LOPEZ: Miles, I think one of the big takeaways from this research is that these views are not immutable, that there was a lot of fear and concern once that - once somebody goes down this rabbit hole of believing the big lie, that there's, like, really no reversing their views on this. So what does it mean that these views actually can change?

PARKS: Truly, I don't think it can be overstated that it is a real glimmer of hope in what has been feeling like kind of like a void of darkness. I mean, I talked to Paul Gronke, who's a political scientist at Reed College, who has done a lot of work for a long time working with local election officials and kind of gauging how they're feeling about things and how things are going at the local level. And when I sent him this research, he was a little bit taken aback. I think he had kind of viewed election denialism as a more solid base. And what he said was that he was really heartened to find that the foundation of some of these false beliefs seem to be pretty fragile, which kind of can give you a little bit of optimism looking ahead - maybe not to this election cycle but, you know, over the next five or 10 years.

MONTANARO: You know, I think the real message here is never underestimate the power of patriotism, of American exceptionalism, especially on the right. We've heard that over and over again in a lot of campaigns - this idea of American exceptionalism. And, you know, it is a rallying cry. And it's interesting to see it play out in this research. And it's going to be interesting to see how local election officials take this and try to build trust around voting systems.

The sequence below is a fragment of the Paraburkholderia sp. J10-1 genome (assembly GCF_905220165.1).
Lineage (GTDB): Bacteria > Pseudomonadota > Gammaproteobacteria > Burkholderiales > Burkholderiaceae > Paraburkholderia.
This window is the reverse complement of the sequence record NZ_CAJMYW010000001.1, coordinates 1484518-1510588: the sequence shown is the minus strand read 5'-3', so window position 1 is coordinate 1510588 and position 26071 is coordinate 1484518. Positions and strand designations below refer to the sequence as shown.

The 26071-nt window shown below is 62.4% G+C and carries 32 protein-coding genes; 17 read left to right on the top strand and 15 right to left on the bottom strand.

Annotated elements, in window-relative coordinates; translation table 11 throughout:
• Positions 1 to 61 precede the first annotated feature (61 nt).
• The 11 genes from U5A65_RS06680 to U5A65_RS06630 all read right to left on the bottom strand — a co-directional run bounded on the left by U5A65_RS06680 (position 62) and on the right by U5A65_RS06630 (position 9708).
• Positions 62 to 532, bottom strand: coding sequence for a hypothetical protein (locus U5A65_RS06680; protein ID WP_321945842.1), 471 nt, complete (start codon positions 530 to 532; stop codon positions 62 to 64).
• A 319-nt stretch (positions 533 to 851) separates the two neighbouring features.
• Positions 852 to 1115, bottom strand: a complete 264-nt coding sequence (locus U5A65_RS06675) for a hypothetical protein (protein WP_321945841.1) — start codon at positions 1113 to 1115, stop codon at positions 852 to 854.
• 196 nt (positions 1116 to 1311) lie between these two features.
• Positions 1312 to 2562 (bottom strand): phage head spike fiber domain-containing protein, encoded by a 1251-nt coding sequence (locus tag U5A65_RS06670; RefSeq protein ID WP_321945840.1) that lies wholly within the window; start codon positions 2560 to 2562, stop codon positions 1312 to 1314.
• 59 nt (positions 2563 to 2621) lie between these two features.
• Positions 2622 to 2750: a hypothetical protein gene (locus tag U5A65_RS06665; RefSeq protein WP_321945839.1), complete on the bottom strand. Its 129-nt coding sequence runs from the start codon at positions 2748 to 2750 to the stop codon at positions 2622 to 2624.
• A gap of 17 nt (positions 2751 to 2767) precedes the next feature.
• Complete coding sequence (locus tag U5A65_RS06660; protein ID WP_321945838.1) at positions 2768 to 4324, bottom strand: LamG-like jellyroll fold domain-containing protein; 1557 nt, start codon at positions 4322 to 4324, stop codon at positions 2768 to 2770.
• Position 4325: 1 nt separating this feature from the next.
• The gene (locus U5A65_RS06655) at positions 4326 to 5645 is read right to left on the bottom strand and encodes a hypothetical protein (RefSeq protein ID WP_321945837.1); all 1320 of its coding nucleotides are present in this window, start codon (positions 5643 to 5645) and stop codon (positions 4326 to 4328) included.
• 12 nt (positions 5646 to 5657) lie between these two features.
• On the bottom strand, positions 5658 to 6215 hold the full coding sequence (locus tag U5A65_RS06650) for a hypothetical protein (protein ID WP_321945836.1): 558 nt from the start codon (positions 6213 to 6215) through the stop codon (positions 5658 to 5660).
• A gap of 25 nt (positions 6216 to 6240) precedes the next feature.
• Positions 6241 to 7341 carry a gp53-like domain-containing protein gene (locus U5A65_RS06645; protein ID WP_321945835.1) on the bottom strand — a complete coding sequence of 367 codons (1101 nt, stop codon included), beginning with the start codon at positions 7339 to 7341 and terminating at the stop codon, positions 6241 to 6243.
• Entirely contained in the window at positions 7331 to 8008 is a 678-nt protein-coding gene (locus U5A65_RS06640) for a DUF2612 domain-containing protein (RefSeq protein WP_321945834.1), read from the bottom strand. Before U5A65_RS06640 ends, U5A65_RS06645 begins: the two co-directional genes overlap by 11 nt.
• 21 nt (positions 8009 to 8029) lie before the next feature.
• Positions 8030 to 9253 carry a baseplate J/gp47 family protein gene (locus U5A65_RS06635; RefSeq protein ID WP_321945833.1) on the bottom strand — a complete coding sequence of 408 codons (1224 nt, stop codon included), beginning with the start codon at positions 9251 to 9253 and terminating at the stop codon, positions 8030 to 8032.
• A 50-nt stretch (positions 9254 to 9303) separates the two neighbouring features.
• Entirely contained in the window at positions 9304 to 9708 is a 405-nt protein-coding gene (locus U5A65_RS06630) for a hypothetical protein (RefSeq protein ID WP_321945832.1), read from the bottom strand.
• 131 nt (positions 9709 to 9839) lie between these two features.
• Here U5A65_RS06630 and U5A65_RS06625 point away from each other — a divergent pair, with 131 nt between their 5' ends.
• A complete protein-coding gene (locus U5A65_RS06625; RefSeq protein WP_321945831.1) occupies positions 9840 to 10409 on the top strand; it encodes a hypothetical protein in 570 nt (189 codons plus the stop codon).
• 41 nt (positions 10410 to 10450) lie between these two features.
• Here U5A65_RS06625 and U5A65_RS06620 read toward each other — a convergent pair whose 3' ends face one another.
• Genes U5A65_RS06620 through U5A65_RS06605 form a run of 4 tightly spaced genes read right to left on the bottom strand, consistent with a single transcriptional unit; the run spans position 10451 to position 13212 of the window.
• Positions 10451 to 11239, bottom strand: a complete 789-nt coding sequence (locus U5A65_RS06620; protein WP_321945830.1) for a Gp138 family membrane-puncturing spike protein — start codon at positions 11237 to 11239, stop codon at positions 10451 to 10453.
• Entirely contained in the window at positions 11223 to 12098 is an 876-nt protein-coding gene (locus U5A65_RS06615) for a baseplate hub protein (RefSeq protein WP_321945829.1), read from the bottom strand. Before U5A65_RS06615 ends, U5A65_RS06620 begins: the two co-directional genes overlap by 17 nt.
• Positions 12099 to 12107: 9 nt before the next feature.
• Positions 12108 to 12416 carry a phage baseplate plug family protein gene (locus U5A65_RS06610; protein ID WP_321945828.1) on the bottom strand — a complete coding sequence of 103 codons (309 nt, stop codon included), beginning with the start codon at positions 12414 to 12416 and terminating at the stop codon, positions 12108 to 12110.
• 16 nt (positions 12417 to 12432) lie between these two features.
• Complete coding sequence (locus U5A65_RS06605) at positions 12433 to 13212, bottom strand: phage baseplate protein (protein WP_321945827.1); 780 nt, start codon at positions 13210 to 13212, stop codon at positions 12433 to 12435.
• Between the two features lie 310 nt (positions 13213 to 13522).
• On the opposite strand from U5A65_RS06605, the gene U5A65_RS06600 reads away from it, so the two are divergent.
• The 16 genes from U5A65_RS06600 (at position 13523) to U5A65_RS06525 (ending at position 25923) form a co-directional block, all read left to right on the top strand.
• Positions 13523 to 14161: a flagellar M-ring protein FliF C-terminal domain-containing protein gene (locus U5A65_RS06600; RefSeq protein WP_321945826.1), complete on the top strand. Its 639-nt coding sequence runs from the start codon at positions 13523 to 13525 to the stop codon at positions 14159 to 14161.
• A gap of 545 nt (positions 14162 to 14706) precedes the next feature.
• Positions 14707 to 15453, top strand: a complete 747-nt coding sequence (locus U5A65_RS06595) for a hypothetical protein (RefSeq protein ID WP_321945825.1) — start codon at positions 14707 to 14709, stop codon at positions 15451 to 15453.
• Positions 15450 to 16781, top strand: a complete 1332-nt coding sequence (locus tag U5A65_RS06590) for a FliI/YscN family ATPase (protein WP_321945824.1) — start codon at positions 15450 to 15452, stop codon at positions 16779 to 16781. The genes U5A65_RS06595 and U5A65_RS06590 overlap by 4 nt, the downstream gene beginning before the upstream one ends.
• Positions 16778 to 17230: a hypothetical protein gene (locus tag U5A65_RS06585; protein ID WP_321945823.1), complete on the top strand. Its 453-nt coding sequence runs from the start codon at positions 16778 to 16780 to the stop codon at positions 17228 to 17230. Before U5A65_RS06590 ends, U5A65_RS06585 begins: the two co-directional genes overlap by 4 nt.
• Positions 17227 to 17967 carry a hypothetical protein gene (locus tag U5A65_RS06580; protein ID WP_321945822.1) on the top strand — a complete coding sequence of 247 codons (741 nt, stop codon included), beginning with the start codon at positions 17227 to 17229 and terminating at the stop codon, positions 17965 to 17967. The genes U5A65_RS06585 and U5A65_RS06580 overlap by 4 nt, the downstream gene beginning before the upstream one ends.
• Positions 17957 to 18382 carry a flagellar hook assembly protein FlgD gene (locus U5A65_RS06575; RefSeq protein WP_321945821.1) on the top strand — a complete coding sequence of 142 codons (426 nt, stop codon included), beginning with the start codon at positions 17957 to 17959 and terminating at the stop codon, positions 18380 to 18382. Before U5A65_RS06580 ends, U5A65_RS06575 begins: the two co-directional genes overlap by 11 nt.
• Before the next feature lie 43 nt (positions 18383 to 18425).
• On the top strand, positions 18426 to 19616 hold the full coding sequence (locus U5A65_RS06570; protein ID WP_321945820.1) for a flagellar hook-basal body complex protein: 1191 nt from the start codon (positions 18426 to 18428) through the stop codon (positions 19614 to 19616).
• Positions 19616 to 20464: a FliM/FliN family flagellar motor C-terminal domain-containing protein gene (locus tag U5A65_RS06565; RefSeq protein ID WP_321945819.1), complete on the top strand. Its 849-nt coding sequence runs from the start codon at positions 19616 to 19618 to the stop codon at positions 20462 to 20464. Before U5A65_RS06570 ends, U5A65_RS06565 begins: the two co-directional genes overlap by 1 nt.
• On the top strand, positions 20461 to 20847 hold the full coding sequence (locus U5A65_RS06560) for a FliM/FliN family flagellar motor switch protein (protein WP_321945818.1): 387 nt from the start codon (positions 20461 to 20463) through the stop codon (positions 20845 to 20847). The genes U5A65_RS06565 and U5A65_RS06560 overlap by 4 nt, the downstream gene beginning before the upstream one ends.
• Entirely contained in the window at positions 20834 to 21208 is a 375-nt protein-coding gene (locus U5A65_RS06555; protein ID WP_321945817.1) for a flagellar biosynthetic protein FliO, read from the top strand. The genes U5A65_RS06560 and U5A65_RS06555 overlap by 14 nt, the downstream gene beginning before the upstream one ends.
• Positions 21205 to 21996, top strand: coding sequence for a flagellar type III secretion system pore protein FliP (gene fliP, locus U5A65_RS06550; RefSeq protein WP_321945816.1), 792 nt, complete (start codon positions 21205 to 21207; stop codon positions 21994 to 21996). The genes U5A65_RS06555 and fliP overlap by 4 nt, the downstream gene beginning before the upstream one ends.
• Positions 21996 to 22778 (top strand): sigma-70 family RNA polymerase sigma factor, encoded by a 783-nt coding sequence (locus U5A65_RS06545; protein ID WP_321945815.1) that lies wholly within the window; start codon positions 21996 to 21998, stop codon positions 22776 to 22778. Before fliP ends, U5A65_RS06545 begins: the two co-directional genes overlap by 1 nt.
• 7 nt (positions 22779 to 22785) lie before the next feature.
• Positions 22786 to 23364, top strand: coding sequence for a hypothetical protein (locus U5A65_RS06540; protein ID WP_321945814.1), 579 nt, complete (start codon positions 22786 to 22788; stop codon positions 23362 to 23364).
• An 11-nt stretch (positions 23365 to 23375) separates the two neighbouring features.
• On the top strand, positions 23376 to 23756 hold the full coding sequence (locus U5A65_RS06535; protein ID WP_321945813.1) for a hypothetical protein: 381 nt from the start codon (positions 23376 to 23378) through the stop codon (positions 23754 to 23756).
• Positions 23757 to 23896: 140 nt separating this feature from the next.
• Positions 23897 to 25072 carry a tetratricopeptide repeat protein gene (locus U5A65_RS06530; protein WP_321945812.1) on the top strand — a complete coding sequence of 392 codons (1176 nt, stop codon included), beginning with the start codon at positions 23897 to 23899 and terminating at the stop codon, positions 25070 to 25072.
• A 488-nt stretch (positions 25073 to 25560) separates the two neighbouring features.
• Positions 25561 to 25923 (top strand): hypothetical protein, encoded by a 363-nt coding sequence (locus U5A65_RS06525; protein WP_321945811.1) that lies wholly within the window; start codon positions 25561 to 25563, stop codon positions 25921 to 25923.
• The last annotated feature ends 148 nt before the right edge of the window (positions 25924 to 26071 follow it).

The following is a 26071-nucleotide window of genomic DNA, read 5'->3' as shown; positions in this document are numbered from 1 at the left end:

LOPEZ: OK. And that's definitely something to look out for as the campaign season starts to heat up. I'm Ashley Lopez. I cover politics.

PARKS: I'm Miles Parks. I cover voting.

MONTANARO: And I'm Domenico Montanaro, senior political editor and correspondent.

LOPEZ: And thank you for listening to the NPR POLITICS PODCAST.

(SOUNDBITE OF THE BIGTOP ORCHESTRA'S "TEETER BOARD: FOLIES BERGERE (MARCH AND TWO-STEP)")